A place of safety for abused horses

The Cart Horse Pro­tec­tion As­so­ci­a­tion is im­prov­ing the lives of hun­dreds of an­i­mals

Weekend Argus (Saturday Edition) - - JELLYBEAN JOURNAL -

WHAT DOES a four­legged fella or filly do when he or she is over­worked, un­der­fed and in piti­ful shape Well, if the fella or filly is a cart horse, they have to hope like crazy that a guardian an­gel from the Cart Horse Pro­tec­tion As­so­ci­a­tion (CHPA) spots them or that a con­cer ned by­stander re­ports their plight.

The as­so­ci­a­tion is a group of ded­i­cated peo­ple com­mit­ted to im­prov­ing the lives of hun­dreds of hard-work­ing cart horses from the Cape Flats, and to ed­u­cate and em­power the “car­ties” who rely on their horses for a liveli­hood.

Of course, horses are their num­ber one con­cern and for this pur­pose they have adopted a ze­ro­tol­er­ance pol­icy to­ward cart horse abuse. When this oc­curs, they turn an un­for­tu­nate sit­u­a­tion into a for­tu­nate one by re­mov­ing the horse to a beau­ti­ful sanc­tu­ary in Som­er­set West.

Known as the Fir­lands Rest and Re­ha­bil­i­ta­tion Cen­tre, it is a place of heal­ing for horses. Lov­ingly nursed and re­stored to good health, they turn out so hand­some that they are scarcely recog­nis­able as the poor beasts that were brought in. Some­times it is nec­es­sary to per­ma­nently re­move them from their own­ers who are con­sid­ered un­fit to own a horse. They will then be put up for adop­tion, and a new home found.

While Fir­lands serves as the hospi­tal wing of the as­so­ci­a­tion, (with ma­ter­nity care for foal­ing mares and a place of safety for those re­peat­edly abused and ne­glected) the main hub is the clinic and train­ing cen­tre in Ep­ping.

Here, staff get to meet and in­ter­act with car­ties who come to buy food at spe­cial prices and to have their horses shod by trained far­ri­ers. There’s a harness shop, treat­ment stalls, a ve­teri­nary sur­geon, pad­docks, an ed­u­ca­tion and train­ing room that of­fers skills train­ing for car­ties in far­ri­ery and harness-mak­ing, and a feed stor­age barn. This is also the place where the cart is reg­is­tered.

All this ac­tiv­ity gets you think­ing about the im­por­tant re­la­tion­ship be­tween horses and hu­mans. Horses have al­ways been a part of everyday life, pulling ev­ery­thing from carts to canal boats, mak­ing de­liv­er­ies, plough­ing fields, work­ing on the rail­ways or coal mines, and of course, trans­port­ing peo­ple around the land. Hu­mans and horses have been a driv­ing force in war­fare, but they’ve also re­laxed to­gether, gal­lop­ing along stretches of beach or coun­try roads. They’ve teamed up in com­pe­ti­tions of all kinds. Horses have in­spired books, po­ems, plays and films, both real and imag­i­nary. To­day horses are even used in ther­apy.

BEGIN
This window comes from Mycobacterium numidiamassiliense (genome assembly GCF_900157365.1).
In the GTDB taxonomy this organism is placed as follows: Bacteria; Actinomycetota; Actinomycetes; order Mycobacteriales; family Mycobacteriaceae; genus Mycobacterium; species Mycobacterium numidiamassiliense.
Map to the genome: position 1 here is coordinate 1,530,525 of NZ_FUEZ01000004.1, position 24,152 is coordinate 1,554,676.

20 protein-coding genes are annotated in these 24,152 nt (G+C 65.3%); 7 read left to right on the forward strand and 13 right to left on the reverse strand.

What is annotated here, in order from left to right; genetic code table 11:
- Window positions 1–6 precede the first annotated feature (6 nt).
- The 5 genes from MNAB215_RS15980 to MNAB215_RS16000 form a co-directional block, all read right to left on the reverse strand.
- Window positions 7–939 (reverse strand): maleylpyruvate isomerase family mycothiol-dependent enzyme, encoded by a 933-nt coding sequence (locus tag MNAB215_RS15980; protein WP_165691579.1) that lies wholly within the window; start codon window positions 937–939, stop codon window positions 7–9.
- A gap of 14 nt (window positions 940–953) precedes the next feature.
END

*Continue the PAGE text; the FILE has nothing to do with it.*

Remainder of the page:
A lit­tle bit of horsey re­search re­veals that they are built for power, are ag­ile, quick, and as they only eat grass they can go al­most any­where that hu­mans can, eat­ing as they go.

How did our Cape cart horse in­dus­try orig­i­nate? Ac­cord­ing to the as­so­ci­a­tion, the horse and cart have pro­vided a liveli­hood for pre­vi­ously dis­ad­van­taged com­mu­ni­ties of Cape Town for over 100 years. The cart­ing in­dus­try has been passed down through the gen­er­a­tions, and to­day the col­lec­tion of scrap metal has be­come in­creas­ingly im­por­tant as the only means of in­come for many.

This in­crease in horse and cart op­er­a­tors has led to the de­vel­op­ment of a sec­ond form of in­come: the rent­ing out of horses and carts.

“Un­for­tu­nately,” says the as­so­ci­a­tion, “in most cases th­ese peo­ple are un­trained, with no ex­pe­ri­ence of work­ing with horses. A grad­ual in­crease in horses be­ing over­worked, over­loaded and of­ten in­cred­i­bly abused re­sulted in a need to cre­ate a sus­tain­able so­lu­tion to the carthorse prob­lem.”

En­ter the CHPA – and the rest, of course, is his­tory.

Any­one who spots a dis­tressed cart horse should no­tify the as­so­ci­a­tion im­me­di­ately.

“There is never an in­con­ve­nient time to re­spond to a cart horse emer­gency,” they say, “We’ve seen meet­ings in­ter­rupted, ad­min work stopped, lunch times cut short, staff train­ing ses­sions missed – all to at­tend to a cart horse need­ing ten­der love and at­ten­tion.”

Con­tact num­bers are pa­trol in­spec­tor (all ar­eas) Karin Bothma 082 656 6599; chief in­spec­tor (Ve­teri­nary) Diana Truter 082 659 9599 or clinic in­spec­tor Karin Kno­bel 082 326 1972

Newspapers in English

Newspapers from South Africa

© PressReader. All rights reserved.